Loan proceeds cannot be used to fund stock buybacks, executive compensation, and employee layoffs.
Loans under the new program are available through June 30, 2020 from private financial institutions like banks and credit unions that participate in the SBA’s lending network. Generally, SBA loans are guaranteed by the SBA only to the extent of 75% or 85% of the loan amount. However, under the new loan program the loans are fully guaranteed by the SBA.
The maximum amount of the loan is limited to the lesser of 2.5 times a borrower’s average monthly payroll, or $10 million. Average monthly payroll is calculated using the twelve-month period immediately prior to when the loan is made, and should exclude compensation paid to any employee (including independent contractors) in excess of $100,000, prorated for the 8-week period commencing upon origination of the loan. Seasonal employers (as determined by the SBA) may use the 12-week period commencing February 15, 2019, or the period beginning March 1, 2019 and ending June 30, 2019. If the loan recipient was not in business the period February 15, 2019 through June 30, 2019, the monthly payroll testing period is January 1, 2020 through February 29, 2020. Previous disaster loans made since January 31, 2020 may be added to the amount of the loan.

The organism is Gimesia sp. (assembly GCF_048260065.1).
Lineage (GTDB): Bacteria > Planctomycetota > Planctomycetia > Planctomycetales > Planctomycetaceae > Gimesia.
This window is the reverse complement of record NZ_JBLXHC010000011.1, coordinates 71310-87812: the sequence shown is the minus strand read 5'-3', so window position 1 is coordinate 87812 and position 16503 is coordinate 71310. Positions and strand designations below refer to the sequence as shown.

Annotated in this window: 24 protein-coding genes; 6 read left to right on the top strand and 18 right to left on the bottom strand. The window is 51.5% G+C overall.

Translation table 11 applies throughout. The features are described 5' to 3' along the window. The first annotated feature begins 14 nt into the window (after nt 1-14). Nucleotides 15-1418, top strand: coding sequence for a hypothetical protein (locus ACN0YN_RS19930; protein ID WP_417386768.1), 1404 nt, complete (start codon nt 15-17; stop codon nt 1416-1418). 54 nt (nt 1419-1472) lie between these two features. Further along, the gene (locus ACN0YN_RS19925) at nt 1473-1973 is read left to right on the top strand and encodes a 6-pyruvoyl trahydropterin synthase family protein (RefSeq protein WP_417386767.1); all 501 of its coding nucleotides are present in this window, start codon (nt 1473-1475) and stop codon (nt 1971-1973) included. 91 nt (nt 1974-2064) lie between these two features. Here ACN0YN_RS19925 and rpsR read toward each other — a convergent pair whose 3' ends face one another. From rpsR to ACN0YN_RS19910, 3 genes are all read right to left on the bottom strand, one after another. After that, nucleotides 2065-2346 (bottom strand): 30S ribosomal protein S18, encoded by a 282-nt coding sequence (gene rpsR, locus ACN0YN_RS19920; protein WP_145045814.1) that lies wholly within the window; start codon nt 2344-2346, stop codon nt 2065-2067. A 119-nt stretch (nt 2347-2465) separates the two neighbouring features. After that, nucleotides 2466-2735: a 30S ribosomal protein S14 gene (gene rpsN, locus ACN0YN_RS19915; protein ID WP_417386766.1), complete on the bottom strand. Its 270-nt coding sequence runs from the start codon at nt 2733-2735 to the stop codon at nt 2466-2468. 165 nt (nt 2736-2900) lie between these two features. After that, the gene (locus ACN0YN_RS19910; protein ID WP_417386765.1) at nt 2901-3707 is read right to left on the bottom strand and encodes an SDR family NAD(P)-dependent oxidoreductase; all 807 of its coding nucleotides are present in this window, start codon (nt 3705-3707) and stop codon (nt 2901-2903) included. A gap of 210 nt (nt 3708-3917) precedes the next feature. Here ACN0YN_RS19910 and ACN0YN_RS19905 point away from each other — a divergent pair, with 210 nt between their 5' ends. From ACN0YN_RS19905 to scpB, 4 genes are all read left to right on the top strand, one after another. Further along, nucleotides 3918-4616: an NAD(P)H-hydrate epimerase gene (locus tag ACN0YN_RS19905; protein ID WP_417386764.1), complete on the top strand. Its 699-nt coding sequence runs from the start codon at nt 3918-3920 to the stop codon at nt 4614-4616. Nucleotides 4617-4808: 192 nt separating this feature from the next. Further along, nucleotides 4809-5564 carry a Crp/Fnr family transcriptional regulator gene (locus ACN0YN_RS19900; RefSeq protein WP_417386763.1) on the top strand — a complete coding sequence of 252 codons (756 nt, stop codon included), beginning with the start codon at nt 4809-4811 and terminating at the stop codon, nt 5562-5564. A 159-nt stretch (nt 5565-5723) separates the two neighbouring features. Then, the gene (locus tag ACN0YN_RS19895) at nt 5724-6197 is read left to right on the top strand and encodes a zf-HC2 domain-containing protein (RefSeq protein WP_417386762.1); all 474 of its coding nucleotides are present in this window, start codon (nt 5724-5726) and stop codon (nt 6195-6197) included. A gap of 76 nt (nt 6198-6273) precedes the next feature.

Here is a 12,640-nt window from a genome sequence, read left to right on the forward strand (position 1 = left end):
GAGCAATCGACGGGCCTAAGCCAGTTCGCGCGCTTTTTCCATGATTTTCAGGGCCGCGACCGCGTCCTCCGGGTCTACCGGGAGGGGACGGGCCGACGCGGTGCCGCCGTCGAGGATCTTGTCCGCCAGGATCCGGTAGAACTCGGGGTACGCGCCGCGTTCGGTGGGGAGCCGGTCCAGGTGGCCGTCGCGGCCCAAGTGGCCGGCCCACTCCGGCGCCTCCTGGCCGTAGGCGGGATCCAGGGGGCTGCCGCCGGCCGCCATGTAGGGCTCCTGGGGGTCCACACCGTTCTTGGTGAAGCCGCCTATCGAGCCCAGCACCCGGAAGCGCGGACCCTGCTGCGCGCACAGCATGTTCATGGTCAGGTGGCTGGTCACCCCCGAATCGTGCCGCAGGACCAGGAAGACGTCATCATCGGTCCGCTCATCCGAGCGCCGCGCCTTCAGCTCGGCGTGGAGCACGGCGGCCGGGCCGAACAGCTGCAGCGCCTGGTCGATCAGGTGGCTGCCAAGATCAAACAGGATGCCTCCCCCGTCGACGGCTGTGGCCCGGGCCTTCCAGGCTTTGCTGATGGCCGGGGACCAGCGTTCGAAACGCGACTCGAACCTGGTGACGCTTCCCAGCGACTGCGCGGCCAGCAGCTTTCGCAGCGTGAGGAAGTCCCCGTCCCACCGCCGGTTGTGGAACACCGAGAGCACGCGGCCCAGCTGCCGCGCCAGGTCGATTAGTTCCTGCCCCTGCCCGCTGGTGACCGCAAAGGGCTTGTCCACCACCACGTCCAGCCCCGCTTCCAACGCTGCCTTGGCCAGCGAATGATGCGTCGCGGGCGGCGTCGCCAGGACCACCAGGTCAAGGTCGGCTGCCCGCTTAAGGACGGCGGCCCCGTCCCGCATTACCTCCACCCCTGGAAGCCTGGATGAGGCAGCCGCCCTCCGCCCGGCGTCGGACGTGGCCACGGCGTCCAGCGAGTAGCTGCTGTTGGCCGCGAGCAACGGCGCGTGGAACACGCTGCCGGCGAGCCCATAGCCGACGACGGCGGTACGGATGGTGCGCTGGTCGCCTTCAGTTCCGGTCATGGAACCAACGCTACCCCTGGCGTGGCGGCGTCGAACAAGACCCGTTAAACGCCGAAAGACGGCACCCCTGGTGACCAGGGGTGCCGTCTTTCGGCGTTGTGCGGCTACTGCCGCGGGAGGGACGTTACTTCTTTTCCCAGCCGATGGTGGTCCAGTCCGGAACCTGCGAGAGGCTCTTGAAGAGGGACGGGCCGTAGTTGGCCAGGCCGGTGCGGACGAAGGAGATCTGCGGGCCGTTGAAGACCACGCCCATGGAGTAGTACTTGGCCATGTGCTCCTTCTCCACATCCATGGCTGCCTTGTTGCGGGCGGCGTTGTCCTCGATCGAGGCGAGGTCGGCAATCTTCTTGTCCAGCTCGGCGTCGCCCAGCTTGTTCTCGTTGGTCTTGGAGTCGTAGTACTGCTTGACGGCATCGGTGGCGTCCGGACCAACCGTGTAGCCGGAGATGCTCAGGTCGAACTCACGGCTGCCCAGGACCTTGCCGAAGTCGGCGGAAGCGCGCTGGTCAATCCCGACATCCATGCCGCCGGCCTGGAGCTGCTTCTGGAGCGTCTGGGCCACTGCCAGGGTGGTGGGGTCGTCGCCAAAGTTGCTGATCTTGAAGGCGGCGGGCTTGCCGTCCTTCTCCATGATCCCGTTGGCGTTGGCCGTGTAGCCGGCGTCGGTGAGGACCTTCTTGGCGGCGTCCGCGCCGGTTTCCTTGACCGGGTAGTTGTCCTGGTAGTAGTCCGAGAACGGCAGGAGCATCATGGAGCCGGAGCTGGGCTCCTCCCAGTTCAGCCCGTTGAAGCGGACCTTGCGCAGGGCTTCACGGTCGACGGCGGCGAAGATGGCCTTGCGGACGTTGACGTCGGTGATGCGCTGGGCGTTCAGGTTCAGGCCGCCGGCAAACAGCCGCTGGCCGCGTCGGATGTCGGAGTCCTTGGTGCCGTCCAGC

The maximum term for all loans that remain after an application for forgiveness has been processed and a determination made (the unforgiven portion of any loan) is 10 years. The maximum interest rate an any unforgiven portion of a loan is four-percent.
Lenders are required to allow borrowers to defer any payments of loan principal, interest, and fees at least six months, and up to one year. The Act requires the SBA to provide lenders with more details concerning the deferral program.